Monday April 3, 2006
Stanford Law School
Open to All
The music, film, book, and software industries enforce their copyrights against pirates. But in the much larger global fashion industry, copyright does not protect most original apparel designs, and design "piracy" is a way of life. Why are the rules about copying seemingly so different in the fashion industry? And why is there so little apparent effort by the industry to change those rules?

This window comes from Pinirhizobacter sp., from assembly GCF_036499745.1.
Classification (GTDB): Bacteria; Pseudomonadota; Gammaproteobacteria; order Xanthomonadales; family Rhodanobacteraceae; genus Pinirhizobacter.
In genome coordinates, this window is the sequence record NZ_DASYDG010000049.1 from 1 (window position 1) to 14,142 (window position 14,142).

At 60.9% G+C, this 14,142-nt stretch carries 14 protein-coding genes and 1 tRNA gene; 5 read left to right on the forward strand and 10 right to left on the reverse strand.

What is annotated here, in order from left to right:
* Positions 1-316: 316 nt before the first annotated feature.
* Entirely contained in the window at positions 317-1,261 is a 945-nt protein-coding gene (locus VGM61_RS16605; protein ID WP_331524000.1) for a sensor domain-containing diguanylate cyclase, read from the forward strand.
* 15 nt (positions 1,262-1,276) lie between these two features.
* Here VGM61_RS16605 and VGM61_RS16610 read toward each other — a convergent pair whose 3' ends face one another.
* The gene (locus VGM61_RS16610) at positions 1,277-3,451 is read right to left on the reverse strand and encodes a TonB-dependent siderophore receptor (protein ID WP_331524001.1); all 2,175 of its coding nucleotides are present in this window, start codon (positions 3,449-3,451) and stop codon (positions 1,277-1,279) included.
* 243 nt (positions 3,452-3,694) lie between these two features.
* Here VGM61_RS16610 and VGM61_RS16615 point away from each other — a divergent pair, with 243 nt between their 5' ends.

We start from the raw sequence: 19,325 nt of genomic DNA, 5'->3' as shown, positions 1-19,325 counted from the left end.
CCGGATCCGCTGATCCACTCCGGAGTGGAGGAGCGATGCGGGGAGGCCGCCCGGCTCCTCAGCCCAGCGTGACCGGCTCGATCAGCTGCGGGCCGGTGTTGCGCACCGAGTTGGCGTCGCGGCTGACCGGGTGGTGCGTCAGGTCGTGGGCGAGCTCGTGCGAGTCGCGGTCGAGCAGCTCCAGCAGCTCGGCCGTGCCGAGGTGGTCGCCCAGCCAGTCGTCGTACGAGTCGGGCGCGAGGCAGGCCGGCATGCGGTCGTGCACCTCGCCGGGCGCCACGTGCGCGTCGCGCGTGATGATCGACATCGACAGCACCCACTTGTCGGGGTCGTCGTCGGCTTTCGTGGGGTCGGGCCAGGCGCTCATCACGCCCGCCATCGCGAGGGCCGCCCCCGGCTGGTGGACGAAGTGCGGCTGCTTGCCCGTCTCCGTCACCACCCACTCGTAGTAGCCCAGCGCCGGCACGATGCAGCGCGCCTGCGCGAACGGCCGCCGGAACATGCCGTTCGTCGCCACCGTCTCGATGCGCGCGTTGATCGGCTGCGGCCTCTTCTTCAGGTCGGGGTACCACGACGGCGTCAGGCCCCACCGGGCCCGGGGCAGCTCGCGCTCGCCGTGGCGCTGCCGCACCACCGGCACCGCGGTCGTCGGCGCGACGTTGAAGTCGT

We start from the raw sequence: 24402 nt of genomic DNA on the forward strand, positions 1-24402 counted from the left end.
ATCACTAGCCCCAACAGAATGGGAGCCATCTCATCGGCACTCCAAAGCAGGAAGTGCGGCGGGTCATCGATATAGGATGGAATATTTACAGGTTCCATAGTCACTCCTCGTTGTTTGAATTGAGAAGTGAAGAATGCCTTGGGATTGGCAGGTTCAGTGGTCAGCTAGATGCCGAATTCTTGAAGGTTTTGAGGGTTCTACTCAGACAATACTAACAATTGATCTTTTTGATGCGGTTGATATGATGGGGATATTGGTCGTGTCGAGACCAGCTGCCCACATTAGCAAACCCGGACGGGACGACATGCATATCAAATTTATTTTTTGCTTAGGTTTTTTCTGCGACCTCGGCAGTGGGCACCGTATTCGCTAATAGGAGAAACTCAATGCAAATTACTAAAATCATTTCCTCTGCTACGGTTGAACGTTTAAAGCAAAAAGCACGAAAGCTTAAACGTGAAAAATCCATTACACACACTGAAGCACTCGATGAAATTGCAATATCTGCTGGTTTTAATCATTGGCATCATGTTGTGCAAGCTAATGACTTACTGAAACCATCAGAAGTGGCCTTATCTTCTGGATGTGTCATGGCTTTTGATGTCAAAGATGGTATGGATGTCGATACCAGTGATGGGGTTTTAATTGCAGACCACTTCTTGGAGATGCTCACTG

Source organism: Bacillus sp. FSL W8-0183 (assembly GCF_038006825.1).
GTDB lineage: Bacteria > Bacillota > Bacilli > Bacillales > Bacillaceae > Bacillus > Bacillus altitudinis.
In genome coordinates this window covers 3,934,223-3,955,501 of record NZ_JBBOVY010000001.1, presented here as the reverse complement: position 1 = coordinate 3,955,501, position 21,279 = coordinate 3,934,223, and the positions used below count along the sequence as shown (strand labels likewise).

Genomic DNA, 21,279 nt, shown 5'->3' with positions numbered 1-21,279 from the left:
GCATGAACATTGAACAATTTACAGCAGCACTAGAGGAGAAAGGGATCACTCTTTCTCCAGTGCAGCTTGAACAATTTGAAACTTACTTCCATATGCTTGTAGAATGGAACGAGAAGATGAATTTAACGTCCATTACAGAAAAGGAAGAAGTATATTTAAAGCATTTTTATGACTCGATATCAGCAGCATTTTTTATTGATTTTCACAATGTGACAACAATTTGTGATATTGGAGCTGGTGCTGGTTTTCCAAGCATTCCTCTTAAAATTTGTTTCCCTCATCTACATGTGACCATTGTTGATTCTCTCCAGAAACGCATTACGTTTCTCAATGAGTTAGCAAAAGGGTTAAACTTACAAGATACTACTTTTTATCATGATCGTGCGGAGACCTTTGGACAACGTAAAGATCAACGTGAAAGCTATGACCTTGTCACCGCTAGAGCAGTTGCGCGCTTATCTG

Chris Sprigman (Univ. of Virginia School of Law) and Kal Raustiala (UCLA Law School) argue that copying functions as an important element of - and perhaps even a necessary predicate to - the fashion industry's swift cycle of innovation. Raustiala and Sprigman examine the creative dynamics of the apparel industry. But they also hope to spark further exploration of a fundamental question of IP policy: to what degree are IP rights necessary to induce investment in innovation? Does the piracy paradox occur only in the fashion industry, or are stable low-IP equilibria imaginable in other content industries as well?About the speakers: Chris Sprigman teaches intellectual property law, antitrust law, competition policy, and comparative constitutional law at the University of Virgina School of Law. His scholarship focuses on how legal rules affect innovation and the deployment of new technologies. Kal Raustiala holds a joint appointment between the UCLA Law School and the UCLA Program on Global Studies, a multidisciplinary undergraduate program on globalization. He teaches courses on international law and international relations.